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Are there any good/modern references on the Keisler order. I have been reading Keisler's original paper, "Ultraproducts which are not Saturated", which introduces the order. However it is somewhat archaic and outdated (e.g. instead of writing $\prod_D \mathfrak{A}$, we writes $prod$-$D$ $\mathfrak{A}$). The paper also has some subtle errors and oddly cumbersome notation.

Furthermore, there are also sporadic "open-questions" spread throughout the paper and I believe many have been resolved since 1967. I gather this from tangential knowledge of the recent work on the order by Malliaris and Shelah.

$\mathbf{Searched}$: The following resources do not touch upon the Keisler order:

1) Change and Keisler's "Model Theory"

2) Marker's "Model Theory: An Introduction"

3) Hodges's "Model Theory"

4) Google searching any variant of "Keisler order Model Theory"

$\mathbf{Particulars}$: I am looking for a reference which does the following:

1) Proves the Keisler order is a partial order

2) Proves the existence of a maximal class

3) Proves the existence of a non-minimal class

4) Proves the order is linear for stable theories

First note that Keisler's original paper does not show that the order is linear, he lists this as an open question. I would be pretty surprised if there is not one collected work that does not do the four things listed above. However, I haven't been able to find one that does so.


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1 Answer 1

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(4) is still wildly open; for (2) and (3), see theorem H in chapter 1 of Shelah's classification theory. I'm not sure what you mean by (1); if you meant "well-ordered" instead of "well defined," then that's also wildly open. EDIT: it seems immediate that the Keisler order is a partial order; am I missing something?

In general, Malliaris' thesis contains I think the best exposition and surveyn of the Keisler order, and page 3 of the thesis states Shelah's theorem H mentioned above.

I believe it is also wildly open whether the Keisler order is infinite, but I'm not sure.

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Sorry, I edited my post. I had remembered what I had read incorrectly. – Kyle Gannon Jul 23 '14 at 22:48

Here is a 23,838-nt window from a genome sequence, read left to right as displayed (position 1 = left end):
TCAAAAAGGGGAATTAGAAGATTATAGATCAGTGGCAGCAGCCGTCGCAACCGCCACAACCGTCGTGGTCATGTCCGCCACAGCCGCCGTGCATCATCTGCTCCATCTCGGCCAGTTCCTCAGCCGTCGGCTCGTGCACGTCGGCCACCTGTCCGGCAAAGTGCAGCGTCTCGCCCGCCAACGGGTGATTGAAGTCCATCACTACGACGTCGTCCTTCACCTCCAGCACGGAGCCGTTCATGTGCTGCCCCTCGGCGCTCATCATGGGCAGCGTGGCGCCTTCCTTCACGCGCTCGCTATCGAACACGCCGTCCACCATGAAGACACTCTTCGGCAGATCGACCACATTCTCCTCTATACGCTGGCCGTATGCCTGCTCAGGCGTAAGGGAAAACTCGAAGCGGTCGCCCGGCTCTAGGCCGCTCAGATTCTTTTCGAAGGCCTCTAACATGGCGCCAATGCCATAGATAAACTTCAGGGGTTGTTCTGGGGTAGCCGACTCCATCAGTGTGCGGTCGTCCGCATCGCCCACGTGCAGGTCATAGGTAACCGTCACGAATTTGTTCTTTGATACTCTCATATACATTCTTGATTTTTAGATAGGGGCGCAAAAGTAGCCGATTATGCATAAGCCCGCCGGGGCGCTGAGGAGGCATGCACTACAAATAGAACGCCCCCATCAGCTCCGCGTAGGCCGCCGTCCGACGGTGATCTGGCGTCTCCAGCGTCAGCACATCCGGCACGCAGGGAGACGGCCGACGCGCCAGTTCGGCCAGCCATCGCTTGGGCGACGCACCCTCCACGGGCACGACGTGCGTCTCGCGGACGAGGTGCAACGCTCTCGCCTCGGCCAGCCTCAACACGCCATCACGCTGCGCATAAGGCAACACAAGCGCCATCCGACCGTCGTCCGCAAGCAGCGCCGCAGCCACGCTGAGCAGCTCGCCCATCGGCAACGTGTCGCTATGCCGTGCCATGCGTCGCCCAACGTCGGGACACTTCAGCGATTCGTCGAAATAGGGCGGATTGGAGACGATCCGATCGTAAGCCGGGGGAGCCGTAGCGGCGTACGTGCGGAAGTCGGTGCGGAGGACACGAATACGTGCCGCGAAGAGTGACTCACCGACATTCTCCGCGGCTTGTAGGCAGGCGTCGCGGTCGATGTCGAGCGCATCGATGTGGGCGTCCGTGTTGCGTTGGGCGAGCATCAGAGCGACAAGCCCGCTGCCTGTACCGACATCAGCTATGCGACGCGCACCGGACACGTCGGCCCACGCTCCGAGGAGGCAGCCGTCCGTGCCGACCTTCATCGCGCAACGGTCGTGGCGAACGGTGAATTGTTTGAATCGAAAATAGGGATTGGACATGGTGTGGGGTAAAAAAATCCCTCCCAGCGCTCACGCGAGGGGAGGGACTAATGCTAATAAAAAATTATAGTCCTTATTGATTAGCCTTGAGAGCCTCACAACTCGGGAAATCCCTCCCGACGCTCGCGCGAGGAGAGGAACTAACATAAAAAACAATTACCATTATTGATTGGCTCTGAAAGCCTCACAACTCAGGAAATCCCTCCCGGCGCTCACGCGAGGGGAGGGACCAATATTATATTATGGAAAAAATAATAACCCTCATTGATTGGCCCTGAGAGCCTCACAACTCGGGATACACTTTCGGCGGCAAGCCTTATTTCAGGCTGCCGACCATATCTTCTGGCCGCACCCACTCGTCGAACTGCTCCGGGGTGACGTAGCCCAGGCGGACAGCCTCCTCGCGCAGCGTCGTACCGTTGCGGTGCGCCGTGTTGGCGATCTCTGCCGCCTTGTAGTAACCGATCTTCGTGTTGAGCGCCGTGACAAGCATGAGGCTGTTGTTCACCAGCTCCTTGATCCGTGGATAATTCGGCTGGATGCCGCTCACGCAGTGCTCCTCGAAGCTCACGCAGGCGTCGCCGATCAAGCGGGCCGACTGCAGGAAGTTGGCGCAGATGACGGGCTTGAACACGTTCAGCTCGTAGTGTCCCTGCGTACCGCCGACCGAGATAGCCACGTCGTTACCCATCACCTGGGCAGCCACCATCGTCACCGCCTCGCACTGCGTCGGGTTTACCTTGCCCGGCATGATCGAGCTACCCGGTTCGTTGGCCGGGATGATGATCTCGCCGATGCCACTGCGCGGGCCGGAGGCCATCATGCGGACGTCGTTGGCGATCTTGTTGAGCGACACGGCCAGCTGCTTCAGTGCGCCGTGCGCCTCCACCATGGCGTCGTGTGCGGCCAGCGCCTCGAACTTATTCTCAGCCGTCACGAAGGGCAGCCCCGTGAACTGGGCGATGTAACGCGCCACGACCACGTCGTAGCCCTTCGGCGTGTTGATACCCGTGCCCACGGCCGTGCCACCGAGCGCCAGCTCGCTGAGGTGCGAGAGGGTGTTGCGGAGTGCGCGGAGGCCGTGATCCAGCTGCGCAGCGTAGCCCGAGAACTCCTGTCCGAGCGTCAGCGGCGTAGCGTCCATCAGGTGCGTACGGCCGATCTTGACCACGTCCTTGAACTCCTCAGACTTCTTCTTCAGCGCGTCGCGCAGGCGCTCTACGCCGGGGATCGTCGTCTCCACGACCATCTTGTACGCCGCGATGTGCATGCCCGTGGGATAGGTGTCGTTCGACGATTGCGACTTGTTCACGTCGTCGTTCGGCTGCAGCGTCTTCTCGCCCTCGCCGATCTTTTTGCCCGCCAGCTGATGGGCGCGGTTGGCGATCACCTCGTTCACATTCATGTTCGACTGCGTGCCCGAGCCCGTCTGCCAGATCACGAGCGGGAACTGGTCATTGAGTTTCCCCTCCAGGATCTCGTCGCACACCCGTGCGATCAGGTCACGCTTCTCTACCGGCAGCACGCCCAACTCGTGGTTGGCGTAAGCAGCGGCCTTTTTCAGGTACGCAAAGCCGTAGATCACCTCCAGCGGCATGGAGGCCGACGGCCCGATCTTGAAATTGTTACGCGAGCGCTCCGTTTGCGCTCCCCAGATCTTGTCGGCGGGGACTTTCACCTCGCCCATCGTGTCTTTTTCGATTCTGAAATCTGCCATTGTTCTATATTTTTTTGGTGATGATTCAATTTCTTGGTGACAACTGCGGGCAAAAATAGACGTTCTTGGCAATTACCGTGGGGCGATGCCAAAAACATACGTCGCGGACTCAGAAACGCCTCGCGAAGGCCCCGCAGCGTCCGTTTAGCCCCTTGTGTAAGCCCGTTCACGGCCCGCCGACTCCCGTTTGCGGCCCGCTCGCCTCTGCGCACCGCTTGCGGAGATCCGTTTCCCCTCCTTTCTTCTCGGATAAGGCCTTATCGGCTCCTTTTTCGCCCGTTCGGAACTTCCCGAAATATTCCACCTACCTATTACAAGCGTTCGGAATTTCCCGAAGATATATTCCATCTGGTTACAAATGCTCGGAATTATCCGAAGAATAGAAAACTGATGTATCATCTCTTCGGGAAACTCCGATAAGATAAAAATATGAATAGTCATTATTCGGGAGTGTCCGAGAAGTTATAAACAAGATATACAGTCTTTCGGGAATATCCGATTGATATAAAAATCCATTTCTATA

Keisler's original paper is based on very much on models instead of theories. A lot of the results begin "Assume that $\mathfrak{A}$ is $\alpha^+$ saturated and $\mathfrak{B}$ is $\alpha^+$ universal". He does show, eventually, that the Keisler order is a partial order, but it is not immediately obvious why ultrapowers of two elementary equivalent models become saturated by exactly the same the same ultrafilters. – Kyle Gannon Jul 23 '14 at 22:54
Furthermore, (4) is no longer open (as I have changed it). This is a result in Shelah's Classification theory (or which Malliaris attributes to Shelah's Classification theory). The point of this post is to find a single source which has all of these results together. – Kyle Gannon Jul 23 '14 at 22:57
So the definition of Keisler order I'm familiar with is that $T_1\le T_2$ if whenever $U$ is a regular ultrafilter on $\lambda$, $M_i\models T_i$, and $Ult(M_2, U)$ is $\lambda^+$-saturated, then $Ult(M_1, U)$ is $\lambda^+$-saturated. Using this definition, poset-ness is immediate. I'm surprised to hear that (4) is no longer open; where in Shelah's book is that, or do you have another citation? Last I asked Maryanthe, she said (if I recall correctly) that it was still open. – Noah Schweber Jul 23 '14 at 23:03
Right, that is the correct definition of the Keisler order. However, one needs to show that this actually works, i.e. one needs to show that the ultrapowers are not model dependent, but theory dependent (since ultraproducts, are by defintion, constructions on models). This is done in Keisler's paper. – Kyle Gannon Jul 23 '14 at 23:22

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